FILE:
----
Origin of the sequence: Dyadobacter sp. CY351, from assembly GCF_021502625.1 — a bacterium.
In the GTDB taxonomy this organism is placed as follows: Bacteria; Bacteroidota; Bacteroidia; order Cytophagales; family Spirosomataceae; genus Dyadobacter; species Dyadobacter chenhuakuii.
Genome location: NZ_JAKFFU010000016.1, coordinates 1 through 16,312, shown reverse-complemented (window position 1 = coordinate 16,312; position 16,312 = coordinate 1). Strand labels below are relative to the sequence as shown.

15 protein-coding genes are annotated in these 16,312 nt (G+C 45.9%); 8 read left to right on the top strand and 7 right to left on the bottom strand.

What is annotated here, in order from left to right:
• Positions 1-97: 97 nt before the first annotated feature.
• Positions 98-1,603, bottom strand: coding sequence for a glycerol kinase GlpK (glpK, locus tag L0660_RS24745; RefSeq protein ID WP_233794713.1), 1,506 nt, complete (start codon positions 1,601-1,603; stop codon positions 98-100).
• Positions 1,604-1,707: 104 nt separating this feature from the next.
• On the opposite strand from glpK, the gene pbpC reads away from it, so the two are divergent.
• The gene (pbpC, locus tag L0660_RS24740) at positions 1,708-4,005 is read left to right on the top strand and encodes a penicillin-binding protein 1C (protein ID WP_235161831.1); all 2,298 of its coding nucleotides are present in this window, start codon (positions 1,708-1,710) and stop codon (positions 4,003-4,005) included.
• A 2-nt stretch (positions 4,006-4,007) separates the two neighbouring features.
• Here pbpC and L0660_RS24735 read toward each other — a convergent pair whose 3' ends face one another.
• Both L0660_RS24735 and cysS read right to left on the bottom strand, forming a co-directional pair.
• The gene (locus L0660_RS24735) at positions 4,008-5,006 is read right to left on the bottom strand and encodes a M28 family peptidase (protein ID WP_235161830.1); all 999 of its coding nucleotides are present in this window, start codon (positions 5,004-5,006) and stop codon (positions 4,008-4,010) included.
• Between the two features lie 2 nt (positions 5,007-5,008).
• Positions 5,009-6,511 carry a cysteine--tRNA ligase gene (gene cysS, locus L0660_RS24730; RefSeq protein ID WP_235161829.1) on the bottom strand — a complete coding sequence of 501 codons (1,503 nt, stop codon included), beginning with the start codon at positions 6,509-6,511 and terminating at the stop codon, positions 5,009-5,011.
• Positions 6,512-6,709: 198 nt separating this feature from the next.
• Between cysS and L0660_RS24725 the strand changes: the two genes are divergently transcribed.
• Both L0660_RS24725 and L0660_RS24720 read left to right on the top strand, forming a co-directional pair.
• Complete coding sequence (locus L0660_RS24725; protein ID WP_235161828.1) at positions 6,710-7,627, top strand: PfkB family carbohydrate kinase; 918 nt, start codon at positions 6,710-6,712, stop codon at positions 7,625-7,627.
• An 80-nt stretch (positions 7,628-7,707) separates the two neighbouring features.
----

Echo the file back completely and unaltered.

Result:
Origin of the sequence: Dyadobacter sp. CY351, from assembly GCF_021502625.1 — a bacterium.
In the GTDB taxonomy this organism is placed as follows: Bacteria; Bacteroidota; Bacteroidia; order Cytophagales; family Spirosomataceae; genus Dyadobacter; species Dyadobacter chenhuakuii.
Genome location: NZ_JAKFFU010000016.1, coordinates 1 through 16,312, shown reverse-complemented (window position 1 = coordinate 16,312; position 16,312 = coordinate 1). Strand labels below are relative to the sequence as shown.

15 protein-coding genes are annotated in these 16,312 nt (G+C 45.9%); 8 read left to right on the top strand and 7 right to left on the bottom strand.

What is annotated here, in order from left to right:
• Positions 1-97: 97 nt before the first annotated feature.
• Positions 98-1,603, bottom strand: coding sequence for a glycerol kinase GlpK (glpK, locus tag L0660_RS24745; RefSeq protein ID WP_233794713.1), 1,506 nt, complete (start codon positions 1,601-1,603; stop codon positions 98-100).
• Positions 1,604-1,707: 104 nt separating this feature from the next.
• On the opposite strand from glpK, the gene pbpC reads away from it, so the two are divergent.
• The gene (pbpC, locus tag L0660_RS24740) at positions 1,708-4,005 is read left to right on the top strand and encodes a penicillin-binding protein 1C (protein ID WP_235161831.1); all 2,298 of its coding nucleotides are present in this window, start codon (positions 1,708-1,710) and stop codon (positions 4,003-4,005) included.
• A 2-nt stretch (positions 4,006-4,007) separates the two neighbouring features.
• Here pbpC and L0660_RS24735 read toward each other — a convergent pair whose 3' ends face one another.
• Both L0660_RS24735 and cysS read right to left on the bottom strand, forming a co-directional pair.
• The gene (locus L0660_RS24735) at positions 4,008-5,006 is read right to left on the bottom strand and encodes a M28 family peptidase (protein ID WP_235161830.1); all 999 of its coding nucleotides are present in this window, start codon (positions 5,004-5,006) and stop codon (positions 4,008-4,010) included.
• Between the two features lie 2 nt (positions 5,007-5,008).
• Positions 5,009-6,511 carry a cysteine--tRNA ligase gene (gene cysS, locus L0660_RS24730; RefSeq protein ID WP_235161829.1) on the bottom strand — a complete coding sequence of 501 codons (1,503 nt, stop codon included), beginning with the start codon at positions 6,509-6,511 and terminating at the stop codon, positions 5,009-5,011.
• Positions 6,512-6,709: 198 nt separating this feature from the next.
• Between cysS and L0660_RS24725 the strand changes: the two genes are divergently transcribed.
• Both L0660_RS24725 and L0660_RS24720 read left to right on the top strand, forming a co-directional pair.
• Complete coding sequence (locus L0660_RS24725; protein ID WP_235161828.1) at positions 6,710-7,627, top strand: PfkB family carbohydrate kinase; 918 nt, start codon at positions 6,710-6,712, stop codon at positions 7,625-7,627.
• An 80-nt stretch (positions 7,628-7,707) separates the two neighbouring features.